Louis Cohen spent his college baseball years at Cal State University Northridge in the Big West Conference where he spent most of his time in the bullpen chomping at the bit to get on the mound. As his college career drew to a close there were no promising professional contracts on the horizon.
“As my senior year came to a close I felt defeated by the system, not the game, just bummed about how things were turning up. I knew I wasn’t going to get picked up and that it wasn’t going to be easy to make an independent team. Plus I really didn’t want to start my life up quite yet. So I was really interested in figuring a way to continue to play,” reflected Louis.
As my senior year came to a close I felt defeated by the system
Louis then decided to turn his focus to overseas baseball after a friend tipped him off on the opportunities that exist. The thought of continuing to play baseball and the adventure of travelling the world was very appealing to Louis. When asked about what intrigued him Louis replied “Leaving home and doing something totally abnormal and learning new languages and ways to communicate.”
After signing up with the International Baseball Community website, his first overseas opportunity came about in the form of the ACT Bandits of the Capital Territory State League based in Canberra, Australia.
With the Bandits Louis was set up with a host family and a job as a bartender at a local sports club.
“Everything was great. My host family is now my second family, I really miss them and can’t wait to see them again. I really enjoyed the working experience and friends I made while working,” described Louis of his new found life Down Under. “In Canberra I really enjoyed the people and the open space.”
While playing with the Bandits, Louis got noticed by the Canberra Cavalry of the Australian Baseball League (ABL) and was called up to pitch some games for them. In fact, he ended up starting four games for the Cavalry including a complete game win. Louis finished out the ABL season with 25 innings work while striking out 22 and posting an ERA of 3.60.
As a member of the Bandits, Louis set a league record for strikeouts with 195 over 153 innings pitched en route to a 17-1 record and an era of 1.64. Louis’ performance on the mound earned him league MVP and was a large factor behind the Bandits repeating as state champions.
Louis describes playing with the Bandits as a “family and fun environment” which he really enjoyed and his experience with the Cavalry as his opportunity to challenge himself and play a higher level of professional baseball.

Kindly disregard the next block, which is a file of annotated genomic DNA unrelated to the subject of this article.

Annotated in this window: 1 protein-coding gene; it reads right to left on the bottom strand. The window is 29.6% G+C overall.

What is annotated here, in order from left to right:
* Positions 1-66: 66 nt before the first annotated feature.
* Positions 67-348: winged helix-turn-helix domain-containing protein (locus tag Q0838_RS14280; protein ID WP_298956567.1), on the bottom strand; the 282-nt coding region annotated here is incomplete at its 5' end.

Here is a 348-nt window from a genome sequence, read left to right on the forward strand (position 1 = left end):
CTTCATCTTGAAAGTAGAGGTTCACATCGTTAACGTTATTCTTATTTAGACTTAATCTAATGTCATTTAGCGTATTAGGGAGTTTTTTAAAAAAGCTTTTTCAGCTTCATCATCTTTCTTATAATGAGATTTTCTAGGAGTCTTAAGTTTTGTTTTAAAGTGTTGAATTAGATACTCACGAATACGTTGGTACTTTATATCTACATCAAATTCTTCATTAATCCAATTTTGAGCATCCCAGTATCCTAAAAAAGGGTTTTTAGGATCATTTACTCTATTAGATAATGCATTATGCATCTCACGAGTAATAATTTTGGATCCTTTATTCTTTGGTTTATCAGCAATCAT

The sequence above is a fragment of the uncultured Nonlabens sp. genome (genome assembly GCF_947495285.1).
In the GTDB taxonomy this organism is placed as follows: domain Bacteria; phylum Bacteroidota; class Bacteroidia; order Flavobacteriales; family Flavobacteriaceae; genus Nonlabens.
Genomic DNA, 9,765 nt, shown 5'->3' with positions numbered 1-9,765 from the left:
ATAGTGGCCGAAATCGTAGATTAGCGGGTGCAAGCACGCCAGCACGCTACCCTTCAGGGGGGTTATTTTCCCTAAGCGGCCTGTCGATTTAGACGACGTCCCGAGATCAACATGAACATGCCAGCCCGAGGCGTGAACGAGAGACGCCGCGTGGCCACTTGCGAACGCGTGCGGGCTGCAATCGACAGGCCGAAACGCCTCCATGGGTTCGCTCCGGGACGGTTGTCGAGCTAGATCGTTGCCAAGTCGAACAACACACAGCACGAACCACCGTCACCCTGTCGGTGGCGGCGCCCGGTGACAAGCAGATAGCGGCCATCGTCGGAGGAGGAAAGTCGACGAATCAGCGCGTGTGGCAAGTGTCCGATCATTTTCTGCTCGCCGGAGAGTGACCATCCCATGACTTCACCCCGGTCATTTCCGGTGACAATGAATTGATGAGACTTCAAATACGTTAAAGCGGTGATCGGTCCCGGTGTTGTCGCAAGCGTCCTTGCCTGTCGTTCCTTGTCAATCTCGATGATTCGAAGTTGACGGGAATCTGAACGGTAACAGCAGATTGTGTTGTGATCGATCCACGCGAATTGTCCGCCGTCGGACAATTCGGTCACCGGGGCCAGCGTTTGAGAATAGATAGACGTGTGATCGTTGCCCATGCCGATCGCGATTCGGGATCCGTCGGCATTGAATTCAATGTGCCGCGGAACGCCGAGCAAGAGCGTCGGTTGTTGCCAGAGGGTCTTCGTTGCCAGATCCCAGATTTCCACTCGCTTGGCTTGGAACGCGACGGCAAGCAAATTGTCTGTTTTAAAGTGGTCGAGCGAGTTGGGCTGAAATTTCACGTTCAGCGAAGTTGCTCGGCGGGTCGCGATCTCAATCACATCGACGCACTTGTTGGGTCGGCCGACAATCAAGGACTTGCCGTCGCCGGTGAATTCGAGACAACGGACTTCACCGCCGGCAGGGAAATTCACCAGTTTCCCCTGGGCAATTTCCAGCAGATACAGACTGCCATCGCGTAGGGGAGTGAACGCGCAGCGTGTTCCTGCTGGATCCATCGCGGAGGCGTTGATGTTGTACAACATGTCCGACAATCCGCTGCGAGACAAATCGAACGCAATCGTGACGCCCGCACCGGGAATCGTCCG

As his Australian season came to a close Louis jumped on an opportunity to pitch in the German Bundesliga for the 2016 summer with the Stealers in the beautiful city of Hamburg.
In Germany Louis has a room at an import house which he claims helps him to “learn to be more independent.” With the Stealers, baseball is his only job therefore Louis can focus on his game on a daily basis and for the first time in his baseball career feel and act like a professional player.
Here is what his weekly schedule looks like in Germany, depending on whether they play Saturday or Sunday:
Monday- recover, relax, travel, enjoy life;
Tuesday- set up for the week, food, training, practice;
Wednesday- Practice and help the team prepare;
Thursday- gear up for the weekend, get work done in practice and body set up;
Friday- stretch and keep it loose for the weekend;
Saturday- get food for sunday- monday, games or still keeping loose;
Sunday- Games or recover and enjoy life
During his free time Louis is taking full advantage of his location by enjoying the city of Hamburg and exploring German history.
When asked what he enjoys the most about baseball overseas Louis replied, “Politics and speed of the game. Its much more relaxed and freed up.” Whatever it is about overseas baseball it seems to work well for Louis. As of the publishing of this article Louis is putting up similar numbers in Germany as he did in Australia with an ERA of 0.87 while striking out 65 over 52 innings work.
“I’m going where I can, just going with the flow and enjoying being in the moment. Back to Australia then I’d like to play for team Israel in the WBC and maybe after that go and play in Japan or if possible get my foot back into the door for a club in the States,” said Louis on his future baseball career plans.
I’m going where I can, just going with the flow and enjoying being in the moment.
In parting with this interview, I asked Louis to share some advice for other aspiring professional players thinking of taking their career overseas.
“Go and do it, have fun. It might be a risk, but it is definitely worth taking. Keep an open mind, the more flexible the better. Understand this isn’t like baseball in the States, you’re nature and learning will drive you more than what you might think at the moment.”